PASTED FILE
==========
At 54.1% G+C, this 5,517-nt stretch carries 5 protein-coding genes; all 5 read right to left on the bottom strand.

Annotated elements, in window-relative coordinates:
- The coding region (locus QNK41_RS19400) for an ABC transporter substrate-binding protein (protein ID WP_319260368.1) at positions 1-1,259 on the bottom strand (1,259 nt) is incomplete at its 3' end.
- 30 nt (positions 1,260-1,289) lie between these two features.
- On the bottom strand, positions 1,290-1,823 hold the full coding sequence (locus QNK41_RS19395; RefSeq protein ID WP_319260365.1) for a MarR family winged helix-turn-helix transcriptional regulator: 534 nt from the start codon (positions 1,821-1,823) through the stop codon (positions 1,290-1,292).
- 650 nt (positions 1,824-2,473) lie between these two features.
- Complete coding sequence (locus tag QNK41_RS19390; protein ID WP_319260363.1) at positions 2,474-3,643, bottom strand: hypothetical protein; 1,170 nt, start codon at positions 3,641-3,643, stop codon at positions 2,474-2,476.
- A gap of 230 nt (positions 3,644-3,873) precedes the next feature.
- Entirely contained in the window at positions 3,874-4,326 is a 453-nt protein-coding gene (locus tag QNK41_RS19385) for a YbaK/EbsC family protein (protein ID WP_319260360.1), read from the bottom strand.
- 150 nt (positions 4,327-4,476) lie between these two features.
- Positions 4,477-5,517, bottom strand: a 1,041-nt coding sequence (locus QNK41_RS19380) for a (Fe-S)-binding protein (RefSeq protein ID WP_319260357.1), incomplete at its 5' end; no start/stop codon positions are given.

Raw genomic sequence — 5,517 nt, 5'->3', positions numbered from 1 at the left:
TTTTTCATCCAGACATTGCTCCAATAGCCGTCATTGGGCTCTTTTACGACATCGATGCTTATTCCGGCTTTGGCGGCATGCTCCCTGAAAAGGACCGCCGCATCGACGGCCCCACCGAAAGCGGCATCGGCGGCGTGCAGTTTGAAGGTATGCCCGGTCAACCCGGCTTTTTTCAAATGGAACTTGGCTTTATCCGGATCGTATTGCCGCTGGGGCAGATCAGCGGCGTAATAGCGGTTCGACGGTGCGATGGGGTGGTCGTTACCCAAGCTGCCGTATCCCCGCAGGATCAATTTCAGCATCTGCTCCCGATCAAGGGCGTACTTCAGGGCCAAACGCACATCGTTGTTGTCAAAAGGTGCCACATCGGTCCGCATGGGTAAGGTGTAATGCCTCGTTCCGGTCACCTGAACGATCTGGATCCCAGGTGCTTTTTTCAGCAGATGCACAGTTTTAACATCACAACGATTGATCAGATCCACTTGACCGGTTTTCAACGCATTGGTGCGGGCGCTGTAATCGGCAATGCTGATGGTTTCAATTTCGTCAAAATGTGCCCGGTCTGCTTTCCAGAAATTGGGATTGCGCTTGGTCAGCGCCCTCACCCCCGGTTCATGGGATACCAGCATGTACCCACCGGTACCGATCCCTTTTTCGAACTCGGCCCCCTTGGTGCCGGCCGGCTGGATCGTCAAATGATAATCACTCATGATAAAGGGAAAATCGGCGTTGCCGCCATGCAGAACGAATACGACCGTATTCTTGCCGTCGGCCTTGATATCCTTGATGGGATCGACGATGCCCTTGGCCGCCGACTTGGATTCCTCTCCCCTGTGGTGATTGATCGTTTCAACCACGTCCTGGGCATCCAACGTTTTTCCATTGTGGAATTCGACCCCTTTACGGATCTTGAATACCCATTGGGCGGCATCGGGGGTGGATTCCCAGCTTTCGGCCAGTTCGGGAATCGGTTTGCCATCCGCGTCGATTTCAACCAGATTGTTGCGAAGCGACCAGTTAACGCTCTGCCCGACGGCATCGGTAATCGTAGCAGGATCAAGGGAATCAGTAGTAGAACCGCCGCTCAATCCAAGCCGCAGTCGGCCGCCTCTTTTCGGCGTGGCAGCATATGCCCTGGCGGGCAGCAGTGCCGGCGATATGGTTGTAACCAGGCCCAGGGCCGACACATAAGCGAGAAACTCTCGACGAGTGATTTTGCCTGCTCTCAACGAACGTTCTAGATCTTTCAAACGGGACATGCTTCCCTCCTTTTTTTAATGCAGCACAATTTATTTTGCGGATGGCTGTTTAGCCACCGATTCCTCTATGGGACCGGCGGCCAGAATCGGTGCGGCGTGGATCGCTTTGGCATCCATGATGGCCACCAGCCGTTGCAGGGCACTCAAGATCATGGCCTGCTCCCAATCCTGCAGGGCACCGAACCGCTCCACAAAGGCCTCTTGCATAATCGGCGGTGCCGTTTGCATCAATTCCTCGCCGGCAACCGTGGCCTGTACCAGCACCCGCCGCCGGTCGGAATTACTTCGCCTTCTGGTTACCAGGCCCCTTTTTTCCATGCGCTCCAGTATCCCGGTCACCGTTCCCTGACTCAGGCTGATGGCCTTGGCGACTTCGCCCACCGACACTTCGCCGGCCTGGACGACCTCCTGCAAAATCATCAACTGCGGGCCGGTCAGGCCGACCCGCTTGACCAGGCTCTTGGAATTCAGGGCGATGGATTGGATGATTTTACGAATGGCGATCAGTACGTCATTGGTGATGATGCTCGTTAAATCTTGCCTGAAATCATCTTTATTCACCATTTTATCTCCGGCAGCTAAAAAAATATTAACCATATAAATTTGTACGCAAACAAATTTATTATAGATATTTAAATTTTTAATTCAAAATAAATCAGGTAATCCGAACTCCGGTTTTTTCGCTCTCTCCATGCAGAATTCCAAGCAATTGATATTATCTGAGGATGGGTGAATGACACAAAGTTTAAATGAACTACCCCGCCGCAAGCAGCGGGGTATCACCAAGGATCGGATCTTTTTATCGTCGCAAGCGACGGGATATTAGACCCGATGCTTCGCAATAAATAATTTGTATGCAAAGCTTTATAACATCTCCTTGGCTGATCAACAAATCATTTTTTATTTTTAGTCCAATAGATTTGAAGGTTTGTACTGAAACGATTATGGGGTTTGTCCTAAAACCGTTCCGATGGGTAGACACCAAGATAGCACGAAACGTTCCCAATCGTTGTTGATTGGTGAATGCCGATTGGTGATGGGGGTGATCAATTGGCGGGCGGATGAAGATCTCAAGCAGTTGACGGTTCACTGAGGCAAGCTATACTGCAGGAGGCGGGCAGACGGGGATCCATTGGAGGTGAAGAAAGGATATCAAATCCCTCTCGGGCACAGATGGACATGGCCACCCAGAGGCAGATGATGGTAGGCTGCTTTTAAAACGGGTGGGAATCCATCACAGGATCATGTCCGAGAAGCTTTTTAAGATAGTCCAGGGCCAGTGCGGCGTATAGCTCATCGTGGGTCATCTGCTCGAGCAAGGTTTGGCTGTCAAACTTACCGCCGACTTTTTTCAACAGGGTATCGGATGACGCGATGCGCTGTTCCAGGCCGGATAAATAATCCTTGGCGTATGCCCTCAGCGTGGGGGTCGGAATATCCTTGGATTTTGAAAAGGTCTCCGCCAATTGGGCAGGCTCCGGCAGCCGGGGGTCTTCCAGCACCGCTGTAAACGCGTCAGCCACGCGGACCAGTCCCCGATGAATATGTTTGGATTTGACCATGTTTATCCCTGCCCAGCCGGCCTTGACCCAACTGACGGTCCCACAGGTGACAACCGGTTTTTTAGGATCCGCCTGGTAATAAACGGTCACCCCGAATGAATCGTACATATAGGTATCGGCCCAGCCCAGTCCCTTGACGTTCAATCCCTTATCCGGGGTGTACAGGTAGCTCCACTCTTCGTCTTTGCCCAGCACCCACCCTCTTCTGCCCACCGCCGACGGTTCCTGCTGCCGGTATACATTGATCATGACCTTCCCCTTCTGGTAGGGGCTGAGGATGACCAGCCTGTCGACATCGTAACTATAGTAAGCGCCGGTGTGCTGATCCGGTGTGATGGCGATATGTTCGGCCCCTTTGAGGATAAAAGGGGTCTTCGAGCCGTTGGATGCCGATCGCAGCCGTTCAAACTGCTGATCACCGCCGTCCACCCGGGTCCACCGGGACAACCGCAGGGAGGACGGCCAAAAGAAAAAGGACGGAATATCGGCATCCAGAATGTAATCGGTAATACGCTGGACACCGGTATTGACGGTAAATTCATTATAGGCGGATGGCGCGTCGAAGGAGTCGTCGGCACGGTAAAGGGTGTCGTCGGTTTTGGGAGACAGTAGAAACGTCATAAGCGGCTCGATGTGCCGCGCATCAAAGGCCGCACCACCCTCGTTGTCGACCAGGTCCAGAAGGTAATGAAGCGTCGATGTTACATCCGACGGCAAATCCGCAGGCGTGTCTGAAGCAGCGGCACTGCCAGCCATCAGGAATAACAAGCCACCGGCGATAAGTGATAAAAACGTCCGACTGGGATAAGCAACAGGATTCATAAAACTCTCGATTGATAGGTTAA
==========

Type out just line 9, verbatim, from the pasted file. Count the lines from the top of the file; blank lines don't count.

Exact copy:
- Entirely contained in the window at positions 3,874-4,326 is a 453-nt protein-coding gene (locus tag QNK41_RS19385) for a YbaK/EbsC family protein (protein ID WP_319260360.1), read from the bottom strand.